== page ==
Rainbow Mafia Wins Against Florist
Religious liberty loses to sexual liberty once again.
The holy grail of the Left is the sexual revolution. Anything and everything that may discriminate against it is itself to be discriminated against. Any who dare refuse conformity to this new “morality” will be punished. Coming from this mindset one can then begin to understand the “logic” of the Washington State Supreme Court’s ruling against florist Barronelle Stutzman, owner of Arlene’s Flowers. She refused to provide service for a same-sex wedding, and therefore must be punished.
Using a creative form of epistemological gymnastics, the court interpreted the term “orientation” to mean not only a state of being but also to be an action as well. It would be akin to conflating ethnicity with activity.
While the primary focus of case is obviously over the question of freedom of religion, what might become the root factor in question is the impact of the ruling on freedom of speech. Stutzman’s argument for refusing to provide flowers for the same-sex wedding ceremony was based on a strongly held religious belief that prohibited her from condoning or participating in what she believes to be an immoral celebration. This is evidenced by the fact that she had previously sold flowers to the individuals fully knowing they were homosexuals. In so doing she was not making any kind of statement regarding an activity due to the context of the sale. When the context of the sale changed to one of a same-sex wedding, she refused to sell her service due to her personal moral convictions regarding marriage.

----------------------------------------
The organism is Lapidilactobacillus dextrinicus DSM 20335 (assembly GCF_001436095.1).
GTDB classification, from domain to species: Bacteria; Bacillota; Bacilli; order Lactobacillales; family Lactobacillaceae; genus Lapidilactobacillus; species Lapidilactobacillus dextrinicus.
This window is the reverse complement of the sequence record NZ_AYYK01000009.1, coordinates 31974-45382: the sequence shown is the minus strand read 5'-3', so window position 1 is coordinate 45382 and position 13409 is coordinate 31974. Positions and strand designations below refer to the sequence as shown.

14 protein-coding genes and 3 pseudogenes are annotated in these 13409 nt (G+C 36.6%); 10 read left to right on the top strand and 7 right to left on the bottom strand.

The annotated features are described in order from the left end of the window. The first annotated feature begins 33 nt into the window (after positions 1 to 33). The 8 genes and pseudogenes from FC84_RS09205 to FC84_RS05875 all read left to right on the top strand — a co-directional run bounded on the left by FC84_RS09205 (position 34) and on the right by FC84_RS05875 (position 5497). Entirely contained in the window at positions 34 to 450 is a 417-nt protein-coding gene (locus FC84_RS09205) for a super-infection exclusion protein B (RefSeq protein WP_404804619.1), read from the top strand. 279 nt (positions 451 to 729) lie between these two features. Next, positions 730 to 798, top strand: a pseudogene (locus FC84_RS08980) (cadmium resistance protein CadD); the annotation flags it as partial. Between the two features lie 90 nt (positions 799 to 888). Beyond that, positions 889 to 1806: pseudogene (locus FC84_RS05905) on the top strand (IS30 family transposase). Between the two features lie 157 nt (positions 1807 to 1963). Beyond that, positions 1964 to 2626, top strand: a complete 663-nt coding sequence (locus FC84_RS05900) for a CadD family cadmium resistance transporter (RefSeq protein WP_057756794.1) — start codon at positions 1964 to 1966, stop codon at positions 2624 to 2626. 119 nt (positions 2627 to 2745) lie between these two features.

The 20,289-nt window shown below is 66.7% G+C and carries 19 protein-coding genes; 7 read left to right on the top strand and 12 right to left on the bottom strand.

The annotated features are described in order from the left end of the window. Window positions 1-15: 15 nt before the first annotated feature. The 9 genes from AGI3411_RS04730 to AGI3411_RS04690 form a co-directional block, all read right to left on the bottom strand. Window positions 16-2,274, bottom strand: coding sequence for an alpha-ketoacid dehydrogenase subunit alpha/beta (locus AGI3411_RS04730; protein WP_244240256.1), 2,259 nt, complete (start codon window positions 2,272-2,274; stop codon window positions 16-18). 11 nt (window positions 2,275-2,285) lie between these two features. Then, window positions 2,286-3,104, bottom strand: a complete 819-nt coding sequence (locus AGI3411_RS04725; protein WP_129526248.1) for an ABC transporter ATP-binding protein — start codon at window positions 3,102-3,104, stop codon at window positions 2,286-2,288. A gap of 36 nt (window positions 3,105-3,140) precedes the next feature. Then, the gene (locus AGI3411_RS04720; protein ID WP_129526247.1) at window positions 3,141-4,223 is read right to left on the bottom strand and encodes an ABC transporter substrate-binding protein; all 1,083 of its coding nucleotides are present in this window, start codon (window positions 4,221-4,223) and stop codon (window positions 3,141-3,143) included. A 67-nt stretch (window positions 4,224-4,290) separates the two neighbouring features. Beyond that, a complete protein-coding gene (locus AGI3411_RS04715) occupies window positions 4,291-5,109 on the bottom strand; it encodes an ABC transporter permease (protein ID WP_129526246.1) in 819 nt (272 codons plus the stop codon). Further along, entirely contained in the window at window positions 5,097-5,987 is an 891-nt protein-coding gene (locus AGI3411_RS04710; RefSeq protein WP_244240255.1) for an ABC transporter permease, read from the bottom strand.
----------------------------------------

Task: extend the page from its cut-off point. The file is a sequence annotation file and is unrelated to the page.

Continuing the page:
Stutzman and her legal representatives at the Alliance Defending Freedom — recently labeled a “hate group” by the Southern Poverty Law Center — are committed to taking the case to the Supreme Court, though given the unanimity of lower courts trampling religious liberty it’s unlikely the Court will take it on just yet. Still, because this case is one of many where religious liberty is being condemned in favor of sexual liberty, it needs its day in court.